Category Archives: Art

Twelve Treats of Christmas – Day Four

Plum Pudding

“Oh bring us a Figgy Pudding. Oh bring us a Figgy Pudding. Oh bring us a Figgy Pudding, and a cup of good cheer.”

Figgy pudding is like plum pudding. It’s very British and very child un-friendly. When I was young, my favorite parts of the dessert my Grandma Hall made each December were the flames from the burning brandy and the garnish of hard sauce made with sugar, butter, and more brandy. My feeling was that one tablespoon of pudding required at least two tablespoons of hard sauce to make it edible. But tastes change, and right now I would love a dish of that plum pudding.

My grandmother, Agnes Biggs Hall, made Christmas plum puddings to eat at the farm and to give away. She did this until the last year of her life. In December 1969, just eight months before she died, her sister Ethel Biggs wrote to her from Hartford.

“About your making plum pudding for us. You know we love it but will not be surprised if anyone else gets there first. I am sure it is too heavy for you to make. Don’t wear your arms out on other people. Problems of the raisins are due to the grape shortage, I am sure.”

I was in California that Christmas, and remember the grape boycott. I don’t know if she made the pudding that year or not, but I hope she did. A shortage of raisins wouldn’t deter my grandma – I’m pretty sure of that.

"Plum Pudding," Carol Crump Bryner, gouache, 2015

“Plum Pudding,” Carol Crump Bryner, gouache, 2015

Twelve Treats of Christmas – Day Three

Peppermint Ice Cream With Hot Fudge Sauce

I don’t remember eating peppermint ice cream at any other time of the year. The alternative to this seasonal desert treat was spumoni, which had something unpleasant in it like raisins or candied fruit. The pinkish peppermint ice cream just seemed to invite garnishing with chocolate. My mother made her hot fudge sauce from the recipe on the back of the Baker’s Chocolate package. When you put the butter into the melted chocolate, the sauce became shiny and smooth. It was holiday magic.

"Peppermint Ice Cream," Carol Crump Bryner, gouache, 2015

“Peppermint Ice Cream,” Carol Crump Bryner, gouache, 2015

Twelve Treats of Christmas – Day One

Heart-Shaped Ginger Cookies

A prized cookie cutter from our house on Whirlwind Hill is shaped like a heart. It comes from a set of four – heart, club, spade, and diamond. For many, many years I used these cutters to make ginger cookies at Christmas. Eventually I just used the heart. The shape was so pleasing, and when frosted with pink butter-cream icing, they reminded me of every picture I had ever seen of the iconic gingerbread man. I always used the gingerbread man recipe from the New York Times cookbook, and added a little almond extract to the frosting, just like my mother would have done.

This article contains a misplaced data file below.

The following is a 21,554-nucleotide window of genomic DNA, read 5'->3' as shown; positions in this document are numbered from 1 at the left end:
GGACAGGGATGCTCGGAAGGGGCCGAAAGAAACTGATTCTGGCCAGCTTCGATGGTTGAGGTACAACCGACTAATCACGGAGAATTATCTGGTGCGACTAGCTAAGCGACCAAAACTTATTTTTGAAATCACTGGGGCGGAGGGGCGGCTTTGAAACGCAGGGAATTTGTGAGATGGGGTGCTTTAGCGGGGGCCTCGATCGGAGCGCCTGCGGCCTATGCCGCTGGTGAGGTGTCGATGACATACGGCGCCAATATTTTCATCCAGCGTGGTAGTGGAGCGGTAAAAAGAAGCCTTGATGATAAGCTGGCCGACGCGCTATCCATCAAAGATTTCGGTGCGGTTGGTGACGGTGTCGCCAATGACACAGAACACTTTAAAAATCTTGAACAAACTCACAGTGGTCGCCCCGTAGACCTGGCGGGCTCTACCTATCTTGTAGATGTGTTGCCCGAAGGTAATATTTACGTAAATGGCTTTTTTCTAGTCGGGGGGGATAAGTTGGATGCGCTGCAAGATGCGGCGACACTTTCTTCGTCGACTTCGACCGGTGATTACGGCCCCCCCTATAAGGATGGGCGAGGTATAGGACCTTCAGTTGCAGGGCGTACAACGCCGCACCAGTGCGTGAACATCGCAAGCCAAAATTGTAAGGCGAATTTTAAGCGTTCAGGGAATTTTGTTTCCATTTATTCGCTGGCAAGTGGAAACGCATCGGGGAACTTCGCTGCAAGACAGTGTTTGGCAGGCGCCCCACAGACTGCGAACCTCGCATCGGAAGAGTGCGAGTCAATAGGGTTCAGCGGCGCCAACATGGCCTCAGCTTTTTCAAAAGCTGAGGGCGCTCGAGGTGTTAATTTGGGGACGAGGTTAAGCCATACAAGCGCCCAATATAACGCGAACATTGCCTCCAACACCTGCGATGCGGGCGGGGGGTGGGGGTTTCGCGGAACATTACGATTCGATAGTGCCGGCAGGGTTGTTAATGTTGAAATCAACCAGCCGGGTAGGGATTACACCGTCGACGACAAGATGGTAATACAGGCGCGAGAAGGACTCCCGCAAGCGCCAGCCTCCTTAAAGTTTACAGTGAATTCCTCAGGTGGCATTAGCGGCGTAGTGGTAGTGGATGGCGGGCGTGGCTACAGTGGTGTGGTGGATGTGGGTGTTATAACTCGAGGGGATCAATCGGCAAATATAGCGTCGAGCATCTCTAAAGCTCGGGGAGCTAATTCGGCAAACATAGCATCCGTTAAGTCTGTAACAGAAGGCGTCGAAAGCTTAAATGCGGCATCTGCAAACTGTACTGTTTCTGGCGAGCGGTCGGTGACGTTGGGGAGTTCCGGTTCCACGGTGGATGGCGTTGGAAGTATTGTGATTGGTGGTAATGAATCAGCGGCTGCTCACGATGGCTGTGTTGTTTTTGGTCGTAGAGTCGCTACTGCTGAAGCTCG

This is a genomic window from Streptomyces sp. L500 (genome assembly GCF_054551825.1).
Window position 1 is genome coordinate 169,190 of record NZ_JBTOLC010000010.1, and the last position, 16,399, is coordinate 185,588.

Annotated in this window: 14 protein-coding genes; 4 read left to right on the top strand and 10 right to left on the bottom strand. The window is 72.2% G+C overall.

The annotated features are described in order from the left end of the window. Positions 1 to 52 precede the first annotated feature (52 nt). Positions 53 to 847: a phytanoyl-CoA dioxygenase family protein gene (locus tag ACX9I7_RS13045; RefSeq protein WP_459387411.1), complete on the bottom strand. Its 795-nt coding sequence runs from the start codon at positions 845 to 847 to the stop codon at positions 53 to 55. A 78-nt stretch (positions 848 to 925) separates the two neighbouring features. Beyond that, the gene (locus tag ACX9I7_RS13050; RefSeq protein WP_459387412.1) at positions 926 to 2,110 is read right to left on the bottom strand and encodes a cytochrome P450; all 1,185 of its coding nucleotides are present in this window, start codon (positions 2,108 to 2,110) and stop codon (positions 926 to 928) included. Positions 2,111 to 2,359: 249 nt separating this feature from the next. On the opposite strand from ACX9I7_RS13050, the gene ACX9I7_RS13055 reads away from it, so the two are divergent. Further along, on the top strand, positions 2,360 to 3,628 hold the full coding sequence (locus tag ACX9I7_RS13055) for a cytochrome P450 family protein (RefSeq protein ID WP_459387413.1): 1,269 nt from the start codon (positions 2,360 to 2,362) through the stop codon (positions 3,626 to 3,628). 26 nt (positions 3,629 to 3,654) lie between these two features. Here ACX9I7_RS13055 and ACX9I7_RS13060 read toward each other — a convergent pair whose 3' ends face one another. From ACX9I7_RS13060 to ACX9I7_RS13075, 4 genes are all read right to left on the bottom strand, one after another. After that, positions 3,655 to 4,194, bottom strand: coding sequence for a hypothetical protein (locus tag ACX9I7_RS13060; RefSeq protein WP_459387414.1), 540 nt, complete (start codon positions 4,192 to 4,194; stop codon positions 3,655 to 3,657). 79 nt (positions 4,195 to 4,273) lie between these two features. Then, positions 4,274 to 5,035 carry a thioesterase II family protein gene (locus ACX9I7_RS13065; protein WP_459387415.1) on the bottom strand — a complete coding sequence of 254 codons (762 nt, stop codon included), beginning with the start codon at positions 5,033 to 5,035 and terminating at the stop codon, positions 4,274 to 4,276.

"Heart Cookies," Carol Crump Bryner, gouache and colored pencil, 2015

“Heart Cookies,” Carol Crump Bryner, gouache and colored pencil, 2015



Twelve Treats of Christmas

My taste runs toward the savory. If offered my dessert first I’ll probably refuse. I like my veggies and my salad and my protein. But when the second week of December comes, I remember fondly all the sweet and wintry food associated with past Christmas festivities and traditions. As I sit at my desk this month, with the darkening sky outside my window and the cozy lights inside, I feel ready to share memories of some seasonal treats. For the next twelve days, starting on Monday, I’ll post one a day until Christmas. I hope these posts rekindle some of your own memories of family celebrations and good cheer.

"Studio Window with Little Lights," Carol Crump Bryner, gouache and colored pencil, 2010

“Studio Window with Little Lights,” Carol Crump Bryner, gouache and colored pencil, 2010


The Great Tornado

Last summer I wrote about corn and watermelon pickles and shore cottages and my mother’s birthday. It was cheerful. Bringing up disaster in the middle of the “good old summertime,” however, is kind of a downer, but because this event was important in the history of Wallingford, Connecticut, I’m going to throw all caution to the wind (so to speak) and write about the 1878 storm that devastated my town.

It’s the nature of disaster to come unbidden and leave scars. One minute you’re fine, and the next, the roof blows off and the floor gives way – figuratively and literally. When the great tornado of 1878 struck Wallingford, Connecticut one hundred and thirty-seven years ago, it did its work quickly but left an enduring mark.

"Squall," Carol Crump Bryner, collage, 2005

“Squall,” Carol Crump Bryner, collage, 2005

My mother’s family has lived on Whirlwind Hill in East Wallingford since the early eighteenth century, so I was always aware that, even though we weren’t in a tornado state like Kansas, we weren’t exempt from whirlwinds. Starting in 1670, when the town was founded, tornados visited Wallingford five times. The tornado of 1878 killed thirty people, injured over thirty-five others, and did significant property damage.

“On the afternoon of Friday, August 9, 1878, we were an active and a prosperous people…Surely any visitor on that bright day would in his heart have said, ‘Here is a place beautiful in its valleys and hills, and blessed in its contented and joyous families.’ No words could have been more true. But Friday evening saw a far different sight, for we were soon to feel the breath of the Death Angel…About 6:15 p.m. black clouds met above Community Lake and swept eastward…The time from the formation of the cyclone until its destructive work in the village was completed, did not exceed one and a half minutes…Torrents of rain fell for ten or twelve minutes. Water came down in sheets.” — John B. Kendrick, “The History of the Wallingford Disaster”

The above quote, and the vignettes in the rest of this post are from a book owned by my great-grandfather, William E. Hall. I have a feeling that my lifelong fear of tornados came from my mother’s telling of these stories. She treasured this little book that John B. Kendrick wrote and published only a month after the cyclone hit Wallingford. In seventy-six written pages and eight engraved illustrations, Kendrick detailed the horror, hope, and occasional humor that followed in the wake of the tragedy.